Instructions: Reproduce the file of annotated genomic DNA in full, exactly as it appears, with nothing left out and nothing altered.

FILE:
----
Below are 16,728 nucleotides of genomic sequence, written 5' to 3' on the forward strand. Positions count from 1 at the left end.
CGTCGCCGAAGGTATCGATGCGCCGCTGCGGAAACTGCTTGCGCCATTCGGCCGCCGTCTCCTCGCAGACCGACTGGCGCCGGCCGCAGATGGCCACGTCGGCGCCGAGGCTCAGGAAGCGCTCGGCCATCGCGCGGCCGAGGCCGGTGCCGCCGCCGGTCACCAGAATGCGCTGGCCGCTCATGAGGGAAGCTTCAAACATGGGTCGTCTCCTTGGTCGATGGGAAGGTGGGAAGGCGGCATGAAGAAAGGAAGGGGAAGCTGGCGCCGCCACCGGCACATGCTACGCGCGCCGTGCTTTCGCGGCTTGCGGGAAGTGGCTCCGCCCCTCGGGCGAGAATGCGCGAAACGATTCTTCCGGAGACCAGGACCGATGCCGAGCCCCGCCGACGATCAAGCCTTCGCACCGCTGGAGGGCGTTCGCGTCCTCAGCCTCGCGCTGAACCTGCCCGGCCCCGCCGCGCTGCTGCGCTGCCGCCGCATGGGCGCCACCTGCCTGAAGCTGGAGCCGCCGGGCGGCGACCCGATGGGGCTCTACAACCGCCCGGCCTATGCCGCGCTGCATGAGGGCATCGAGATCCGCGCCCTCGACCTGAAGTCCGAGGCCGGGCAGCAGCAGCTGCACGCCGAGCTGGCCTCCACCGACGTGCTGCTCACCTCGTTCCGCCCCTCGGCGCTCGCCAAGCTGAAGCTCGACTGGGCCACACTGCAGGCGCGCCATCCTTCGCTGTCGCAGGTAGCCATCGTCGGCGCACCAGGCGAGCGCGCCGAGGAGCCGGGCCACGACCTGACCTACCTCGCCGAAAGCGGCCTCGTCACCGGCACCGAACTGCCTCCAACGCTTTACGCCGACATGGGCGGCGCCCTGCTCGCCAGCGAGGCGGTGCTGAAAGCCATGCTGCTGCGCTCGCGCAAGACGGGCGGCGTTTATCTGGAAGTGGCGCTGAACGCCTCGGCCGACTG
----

Below are 16,728 nucleotides of genomic sequence, written 5' to 3' on the forward strand. Positions count from 1 at the left end.
CGTCGCCGAAGGTATCGATGCGCCGCTGCGGAAACTGCTTGCGCCATTCGGCCGCCGTCTCCTCGCAGACCGACTGGCGCCGGCCGCAGATGGCCACGTCGGCGCCGAGGCTCAGGAAGCGCTCGGCCATCGCGCGGCCGAGGCCGGTGCCGCCGCCGGTCACCAGAATGCGCTGGCCGCTCATGAGGGAAGCTTCAAACATGGGTCGTCTCCTTGGTCGATGGGAAGGTGGGAAGGCGGCATGAAGAAAGGAAGGGGAAGCTGGCGCCGCCACCGGCACATGCTACGCGCGCCGTGCTTTCGCGGCTTGCGGGAAGTGGCTCCGCCCCTCGGGCGAGAATGCGCGAAACGATTCTTCCGGAGACCAGGACCGATGCCGAGCCCCGCCGACGATCAAGCCTTCGCACCGCTGGAGGGCGTTCGCGTCCTCAGCCTCGCGCTGAACCTGCCCGGCCCCGCCGCGCTGCTGCGCTGCCGCCGCATGGGCGCCACCTGCCTGAAGCTGGAGCCGCCGGGCGGCGACCCGATGGGGCTCTACAACCGCCCGGCCTATGCCGCGCTGCATGAGGGCATCGAGATCCGCGCCCTCGACCTGAAGTCCGAGGCCGGGCAGCAGCAGCTGCACGCCGAGCTGGCCTCCACCGACGTGCTGCTCACCTCGTTCCGCCCCTCGGCGCTCGCCAAGCTGAAGCTCGACTGGGCCACACTGCAGGCGCGCCATCCTTCGCTGTCGCAGGTAGCCATCGTCGGCGCACCAGGCGAGCGCGCCGAGGAGCCGGGCCACGACCTGACCTACCTCGCCGAAAGCGGCCTCGTCACCGGCACCGAACTGCCTCCAACGCTTTACGCCGACATGGGCGGCGCCCTGCTCGCCAGCGAGGCGGTGCTGAAAGCCATGCTGCTGCGCTCGCGCAAGACGGGCGGCGTTTATCTGGAAGTGGCGCTGAACGCCTCGGCCGACTG